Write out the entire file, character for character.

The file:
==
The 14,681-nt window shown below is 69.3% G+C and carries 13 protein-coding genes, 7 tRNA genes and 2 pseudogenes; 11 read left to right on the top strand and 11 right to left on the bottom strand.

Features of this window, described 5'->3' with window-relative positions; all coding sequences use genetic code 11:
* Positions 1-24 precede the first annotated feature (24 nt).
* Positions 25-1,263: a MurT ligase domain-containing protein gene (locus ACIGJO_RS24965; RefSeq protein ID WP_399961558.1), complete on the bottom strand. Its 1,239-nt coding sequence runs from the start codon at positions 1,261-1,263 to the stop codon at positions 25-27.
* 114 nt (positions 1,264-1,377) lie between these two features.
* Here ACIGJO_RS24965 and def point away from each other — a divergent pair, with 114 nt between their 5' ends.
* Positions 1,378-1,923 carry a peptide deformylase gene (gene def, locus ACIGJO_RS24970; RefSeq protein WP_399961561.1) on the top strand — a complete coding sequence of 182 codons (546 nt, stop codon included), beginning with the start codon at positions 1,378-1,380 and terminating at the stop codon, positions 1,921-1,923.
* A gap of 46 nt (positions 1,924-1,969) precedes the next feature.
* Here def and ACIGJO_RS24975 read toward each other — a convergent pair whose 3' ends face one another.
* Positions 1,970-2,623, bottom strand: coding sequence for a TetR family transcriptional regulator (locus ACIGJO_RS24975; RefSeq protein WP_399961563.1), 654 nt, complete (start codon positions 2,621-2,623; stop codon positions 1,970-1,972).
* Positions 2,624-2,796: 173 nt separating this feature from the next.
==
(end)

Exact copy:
The 14,681-nt window shown below is 69.3% G+C and carries 13 protein-coding genes, 7 tRNA genes and 2 pseudogenes; 11 read left to right on the top strand and 11 right to left on the bottom strand.

Features of this window, described 5'->3' with window-relative positions; all coding sequences use genetic code 11:
* Positions 1-24 precede the first annotated feature (24 nt).
* Positions 25-1,263: a MurT ligase domain-containing protein gene (locus ACIGJO_RS24965; RefSeq protein ID WP_399961558.1), complete on the bottom strand. Its 1,239-nt coding sequence runs from the start codon at positions 1,261-1,263 to the stop codon at positions 25-27.
* 114 nt (positions 1,264-1,377) lie between these two features.
* Here ACIGJO_RS24965 and def point away from each other — a divergent pair, with 114 nt between their 5' ends.
* Positions 1,378-1,923 carry a peptide deformylase gene (gene def, locus ACIGJO_RS24970; RefSeq protein WP_399961561.1) on the top strand — a complete coding sequence of 182 codons (546 nt, stop codon included), beginning with the start codon at positions 1,378-1,380 and terminating at the stop codon, positions 1,921-1,923.
* A gap of 46 nt (positions 1,924-1,969) precedes the next feature.
* Here def and ACIGJO_RS24975 read toward each other — a convergent pair whose 3' ends face one another.
* Positions 1,970-2,623, bottom strand: coding sequence for a TetR family transcriptional regulator (locus ACIGJO_RS24975; RefSeq protein WP_399961563.1), 654 nt, complete (start codon positions 2,621-2,623; stop codon positions 1,970-1,972).
* Positions 2,624-2,796: 173 nt separating this feature from the next.